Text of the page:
Art History and Mathematical Sciences major Nate Craig will be presenting a paper on Saturday, April 10th, at the third annual SUNY New Paltz Undergraduate Art History Symposium:
Etruscan Pigments: A Chronological Examination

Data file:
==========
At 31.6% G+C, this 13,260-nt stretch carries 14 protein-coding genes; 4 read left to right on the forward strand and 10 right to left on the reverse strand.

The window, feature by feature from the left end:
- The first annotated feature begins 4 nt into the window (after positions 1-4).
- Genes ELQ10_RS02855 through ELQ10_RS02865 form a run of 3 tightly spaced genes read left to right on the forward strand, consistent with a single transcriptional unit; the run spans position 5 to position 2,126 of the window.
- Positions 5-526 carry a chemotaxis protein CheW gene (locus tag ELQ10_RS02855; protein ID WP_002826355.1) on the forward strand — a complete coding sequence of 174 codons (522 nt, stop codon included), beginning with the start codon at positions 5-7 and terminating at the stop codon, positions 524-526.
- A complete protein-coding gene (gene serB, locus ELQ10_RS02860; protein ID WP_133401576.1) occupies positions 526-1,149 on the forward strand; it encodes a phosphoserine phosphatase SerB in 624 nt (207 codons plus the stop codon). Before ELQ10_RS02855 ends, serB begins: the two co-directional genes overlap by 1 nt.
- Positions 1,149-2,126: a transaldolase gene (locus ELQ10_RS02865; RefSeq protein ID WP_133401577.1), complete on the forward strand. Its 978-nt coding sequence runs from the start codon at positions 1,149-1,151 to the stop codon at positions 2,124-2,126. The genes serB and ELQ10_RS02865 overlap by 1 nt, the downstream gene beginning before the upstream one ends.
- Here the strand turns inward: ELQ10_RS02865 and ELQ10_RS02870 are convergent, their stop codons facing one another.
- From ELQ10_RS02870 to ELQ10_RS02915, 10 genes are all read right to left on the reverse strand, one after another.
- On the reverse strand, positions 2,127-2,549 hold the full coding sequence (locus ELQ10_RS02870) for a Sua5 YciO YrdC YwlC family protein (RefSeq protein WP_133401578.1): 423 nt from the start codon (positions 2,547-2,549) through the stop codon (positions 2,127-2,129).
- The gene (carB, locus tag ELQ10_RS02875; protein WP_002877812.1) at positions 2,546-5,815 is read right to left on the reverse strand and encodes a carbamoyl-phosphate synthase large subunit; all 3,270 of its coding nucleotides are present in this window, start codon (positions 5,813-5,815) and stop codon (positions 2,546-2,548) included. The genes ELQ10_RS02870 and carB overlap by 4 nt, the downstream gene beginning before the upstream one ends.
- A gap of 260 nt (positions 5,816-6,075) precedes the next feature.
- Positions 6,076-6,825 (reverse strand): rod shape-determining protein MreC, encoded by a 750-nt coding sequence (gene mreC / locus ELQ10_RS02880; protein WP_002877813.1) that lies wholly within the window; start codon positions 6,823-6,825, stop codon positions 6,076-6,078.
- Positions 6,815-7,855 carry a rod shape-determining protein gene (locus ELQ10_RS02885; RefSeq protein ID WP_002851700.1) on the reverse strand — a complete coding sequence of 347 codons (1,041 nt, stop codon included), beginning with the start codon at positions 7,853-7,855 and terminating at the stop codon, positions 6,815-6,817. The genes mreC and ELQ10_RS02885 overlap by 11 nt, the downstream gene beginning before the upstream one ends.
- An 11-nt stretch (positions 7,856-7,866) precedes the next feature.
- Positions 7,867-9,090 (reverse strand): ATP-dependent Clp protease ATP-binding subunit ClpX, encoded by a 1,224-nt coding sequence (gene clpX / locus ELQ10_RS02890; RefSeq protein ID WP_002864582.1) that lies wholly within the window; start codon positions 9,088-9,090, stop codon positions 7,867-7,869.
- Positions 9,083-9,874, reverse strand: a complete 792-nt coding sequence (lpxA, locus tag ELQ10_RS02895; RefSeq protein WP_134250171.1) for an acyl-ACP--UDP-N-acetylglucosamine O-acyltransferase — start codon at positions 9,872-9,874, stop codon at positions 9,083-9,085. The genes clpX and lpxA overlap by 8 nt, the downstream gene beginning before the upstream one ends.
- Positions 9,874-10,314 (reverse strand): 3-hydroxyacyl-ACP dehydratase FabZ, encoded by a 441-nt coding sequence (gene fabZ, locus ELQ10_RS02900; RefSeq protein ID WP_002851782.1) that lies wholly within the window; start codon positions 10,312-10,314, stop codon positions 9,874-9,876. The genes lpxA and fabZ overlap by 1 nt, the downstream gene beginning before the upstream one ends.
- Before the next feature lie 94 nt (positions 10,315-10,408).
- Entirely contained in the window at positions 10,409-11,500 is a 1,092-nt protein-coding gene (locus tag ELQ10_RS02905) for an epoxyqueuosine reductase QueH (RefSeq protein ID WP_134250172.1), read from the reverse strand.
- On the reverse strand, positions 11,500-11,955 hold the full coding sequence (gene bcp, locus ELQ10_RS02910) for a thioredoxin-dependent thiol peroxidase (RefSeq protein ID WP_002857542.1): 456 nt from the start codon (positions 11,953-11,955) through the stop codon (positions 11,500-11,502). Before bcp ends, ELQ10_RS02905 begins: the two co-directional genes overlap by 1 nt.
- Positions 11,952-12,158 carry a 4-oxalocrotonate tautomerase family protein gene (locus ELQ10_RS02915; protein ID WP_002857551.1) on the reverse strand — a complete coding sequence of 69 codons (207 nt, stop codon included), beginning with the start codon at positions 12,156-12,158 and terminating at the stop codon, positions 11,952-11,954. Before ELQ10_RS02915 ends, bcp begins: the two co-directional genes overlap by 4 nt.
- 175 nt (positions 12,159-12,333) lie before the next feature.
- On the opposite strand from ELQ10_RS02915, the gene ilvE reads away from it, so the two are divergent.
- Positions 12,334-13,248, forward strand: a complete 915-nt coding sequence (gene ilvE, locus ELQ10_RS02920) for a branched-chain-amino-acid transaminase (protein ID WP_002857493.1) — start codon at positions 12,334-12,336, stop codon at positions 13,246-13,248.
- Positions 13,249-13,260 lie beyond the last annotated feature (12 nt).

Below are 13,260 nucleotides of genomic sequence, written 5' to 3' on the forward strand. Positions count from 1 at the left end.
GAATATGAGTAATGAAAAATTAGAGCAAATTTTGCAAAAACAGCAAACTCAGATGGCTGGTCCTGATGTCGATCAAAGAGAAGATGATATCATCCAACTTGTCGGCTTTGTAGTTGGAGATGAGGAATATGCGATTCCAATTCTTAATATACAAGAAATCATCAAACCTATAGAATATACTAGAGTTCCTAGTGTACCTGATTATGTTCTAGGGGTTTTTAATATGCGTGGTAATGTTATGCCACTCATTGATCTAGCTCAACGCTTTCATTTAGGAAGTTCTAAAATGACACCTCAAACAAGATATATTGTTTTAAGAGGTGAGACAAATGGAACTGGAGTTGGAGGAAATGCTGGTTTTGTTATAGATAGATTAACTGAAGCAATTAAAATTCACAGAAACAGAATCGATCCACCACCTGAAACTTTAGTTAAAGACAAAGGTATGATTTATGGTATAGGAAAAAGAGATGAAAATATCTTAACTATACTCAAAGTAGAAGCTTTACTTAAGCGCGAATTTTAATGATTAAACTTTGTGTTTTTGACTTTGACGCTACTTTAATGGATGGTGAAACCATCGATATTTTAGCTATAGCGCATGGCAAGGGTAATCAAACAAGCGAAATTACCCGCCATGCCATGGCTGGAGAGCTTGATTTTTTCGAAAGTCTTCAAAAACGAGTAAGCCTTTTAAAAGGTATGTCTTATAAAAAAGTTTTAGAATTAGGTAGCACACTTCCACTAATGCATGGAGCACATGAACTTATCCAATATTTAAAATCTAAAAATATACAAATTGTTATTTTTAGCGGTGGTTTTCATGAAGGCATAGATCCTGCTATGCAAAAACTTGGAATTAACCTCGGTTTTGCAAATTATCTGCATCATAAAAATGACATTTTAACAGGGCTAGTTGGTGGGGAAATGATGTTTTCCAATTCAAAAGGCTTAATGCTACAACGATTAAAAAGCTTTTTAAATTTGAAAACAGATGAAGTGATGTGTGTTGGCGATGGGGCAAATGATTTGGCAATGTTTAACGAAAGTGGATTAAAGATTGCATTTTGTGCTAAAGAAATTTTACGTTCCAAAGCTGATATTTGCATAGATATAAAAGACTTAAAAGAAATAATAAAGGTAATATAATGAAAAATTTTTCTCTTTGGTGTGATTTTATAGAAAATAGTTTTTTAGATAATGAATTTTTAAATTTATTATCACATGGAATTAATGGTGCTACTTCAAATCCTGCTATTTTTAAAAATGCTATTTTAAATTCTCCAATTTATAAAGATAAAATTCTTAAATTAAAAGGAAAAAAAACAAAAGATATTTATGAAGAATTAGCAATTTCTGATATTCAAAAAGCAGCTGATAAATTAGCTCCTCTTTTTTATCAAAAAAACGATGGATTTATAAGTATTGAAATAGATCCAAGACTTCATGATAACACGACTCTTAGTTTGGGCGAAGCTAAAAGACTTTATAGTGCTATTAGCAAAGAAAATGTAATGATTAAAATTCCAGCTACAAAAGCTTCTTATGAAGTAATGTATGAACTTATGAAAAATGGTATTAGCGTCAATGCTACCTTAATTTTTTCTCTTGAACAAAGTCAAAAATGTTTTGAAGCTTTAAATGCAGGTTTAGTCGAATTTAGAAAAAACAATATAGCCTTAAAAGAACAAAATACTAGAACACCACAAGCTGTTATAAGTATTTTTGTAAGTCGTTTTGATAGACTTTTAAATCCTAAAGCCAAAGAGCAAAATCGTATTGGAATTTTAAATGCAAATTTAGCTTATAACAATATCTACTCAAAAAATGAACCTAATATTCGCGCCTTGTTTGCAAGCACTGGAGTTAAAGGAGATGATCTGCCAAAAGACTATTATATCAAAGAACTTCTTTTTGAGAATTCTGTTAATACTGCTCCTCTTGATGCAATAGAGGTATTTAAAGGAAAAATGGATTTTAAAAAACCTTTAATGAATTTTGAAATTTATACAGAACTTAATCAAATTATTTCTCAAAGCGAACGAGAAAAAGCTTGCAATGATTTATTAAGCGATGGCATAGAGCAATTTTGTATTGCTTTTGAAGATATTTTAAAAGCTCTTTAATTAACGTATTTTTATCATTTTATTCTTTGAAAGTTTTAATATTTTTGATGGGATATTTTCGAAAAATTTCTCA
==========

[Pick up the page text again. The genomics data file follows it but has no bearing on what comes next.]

Often when viewing art of ancient cultures, we tend to see exactly what’s given, a story, and try to piece together the puzzle of their culture that way. The same can be said of Etruscan art as a large part of Etruscan art is the story it tells us about what Etruscans valued and how they interacted as a culture. However, if we take a different vantage point and look a little deeper into how the art itself is made, namely the pigments being used, we can create a different story about how they are creating these works–specifically, the chronology of pigments in Etruscan society. The development of the Etruscan palette changes over time due to the introduction of new pigments during the Orientalizing, Archaic, Classical and Hellenistic. These insights into the use of pigments do tell us how they are making these fantastic works but, more importantly, are an integral part of the larger puzzle of understanding the Etruscan culture. This might mean understanding how they valued certain figures or who might have been important. These kinds of answers have been made possible by using technology like multi-spectral imaging, x-ray diffraction and x-ray fluorescence. Through these methods we are beginning to understand Etruscan culture better and painting a clearer picture of the Etruscan palette and its uses. Thus, by combining science with art we can then better comprehend the Etruscan culture.